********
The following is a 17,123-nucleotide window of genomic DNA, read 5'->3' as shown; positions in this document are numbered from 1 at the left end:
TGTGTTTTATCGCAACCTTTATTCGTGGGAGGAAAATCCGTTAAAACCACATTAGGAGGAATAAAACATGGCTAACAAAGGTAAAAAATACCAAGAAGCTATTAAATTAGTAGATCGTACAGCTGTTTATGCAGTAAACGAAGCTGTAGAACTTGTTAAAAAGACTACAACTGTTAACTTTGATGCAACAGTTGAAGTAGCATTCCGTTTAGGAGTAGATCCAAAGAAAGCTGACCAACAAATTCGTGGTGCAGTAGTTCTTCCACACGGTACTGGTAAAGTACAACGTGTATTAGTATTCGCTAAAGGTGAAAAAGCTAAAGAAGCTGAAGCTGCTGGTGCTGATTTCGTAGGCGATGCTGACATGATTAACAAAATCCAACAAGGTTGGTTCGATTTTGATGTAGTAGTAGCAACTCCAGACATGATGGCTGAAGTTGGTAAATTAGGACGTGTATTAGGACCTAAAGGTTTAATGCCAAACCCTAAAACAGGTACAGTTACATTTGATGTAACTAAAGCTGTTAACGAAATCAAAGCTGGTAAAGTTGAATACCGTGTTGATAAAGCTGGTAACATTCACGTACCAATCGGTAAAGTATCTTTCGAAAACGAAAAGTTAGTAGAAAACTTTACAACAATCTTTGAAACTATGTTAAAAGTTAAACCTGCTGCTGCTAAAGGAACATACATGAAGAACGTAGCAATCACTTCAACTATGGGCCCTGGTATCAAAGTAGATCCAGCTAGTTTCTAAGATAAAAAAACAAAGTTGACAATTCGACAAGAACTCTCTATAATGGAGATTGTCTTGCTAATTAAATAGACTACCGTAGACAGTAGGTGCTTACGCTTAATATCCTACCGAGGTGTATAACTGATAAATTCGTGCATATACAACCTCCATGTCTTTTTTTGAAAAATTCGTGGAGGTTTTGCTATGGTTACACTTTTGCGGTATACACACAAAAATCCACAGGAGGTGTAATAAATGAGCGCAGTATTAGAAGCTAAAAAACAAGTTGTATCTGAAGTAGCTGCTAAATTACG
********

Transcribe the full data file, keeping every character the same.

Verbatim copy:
The following is a 17,123-nucleotide window of genomic DNA, read 5'->3' as shown; positions in this document are numbered from 1 at the left end:
TGTGTTTTATCGCAACCTTTATTCGTGGGAGGAAAATCCGTTAAAACCACATTAGGAGGAATAAAACATGGCTAACAAAGGTAAAAAATACCAAGAAGCTATTAAATTAGTAGATCGTACAGCTGTTTATGCAGTAAACGAAGCTGTAGAACTTGTTAAAAAGACTACAACTGTTAACTTTGATGCAACAGTTGAAGTAGCATTCCGTTTAGGAGTAGATCCAAAGAAAGCTGACCAACAAATTCGTGGTGCAGTAGTTCTTCCACACGGTACTGGTAAAGTACAACGTGTATTAGTATTCGCTAAAGGTGAAAAAGCTAAAGAAGCTGAAGCTGCTGGTGCTGATTTCGTAGGCGATGCTGACATGATTAACAAAATCCAACAAGGTTGGTTCGATTTTGATGTAGTAGTAGCAACTCCAGACATGATGGCTGAAGTTGGTAAATTAGGACGTGTATTAGGACCTAAAGGTTTAATGCCAAACCCTAAAACAGGTACAGTTACATTTGATGTAACTAAAGCTGTTAACGAAATCAAAGCTGGTAAAGTTGAATACCGTGTTGATAAAGCTGGTAACATTCACGTACCAATCGGTAAAGTATCTTTCGAAAACGAAAAGTTAGTAGAAAACTTTACAACAATCTTTGAAACTATGTTAAAAGTTAAACCTGCTGCTGCTAAAGGAACATACATGAAGAACGTAGCAATCACTTCAACTATGGGCCCTGGTATCAAAGTAGATCCAGCTAGTTTCTAAGATAAAAAAACAAAGTTGACAATTCGACAAGAACTCTCTATAATGGAGATTGTCTTGCTAATTAAATAGACTACCGTAGACAGTAGGTGCTTACGCTTAATATCCTACCGAGGTGTATAACTGATAAATTCGTGCATATACAACCTCCATGTCTTTTTTTGAAAAATTCGTGGAGGTTTTGCTATGGTTACACTTTTGCGGTATACACACAAAAATCCACAGGAGGTGTAATAAATGAGCGCAGTATTAGAAGCTAAAAAACAAGTTGTATCTGAAGTAGCTGCTAAATTACG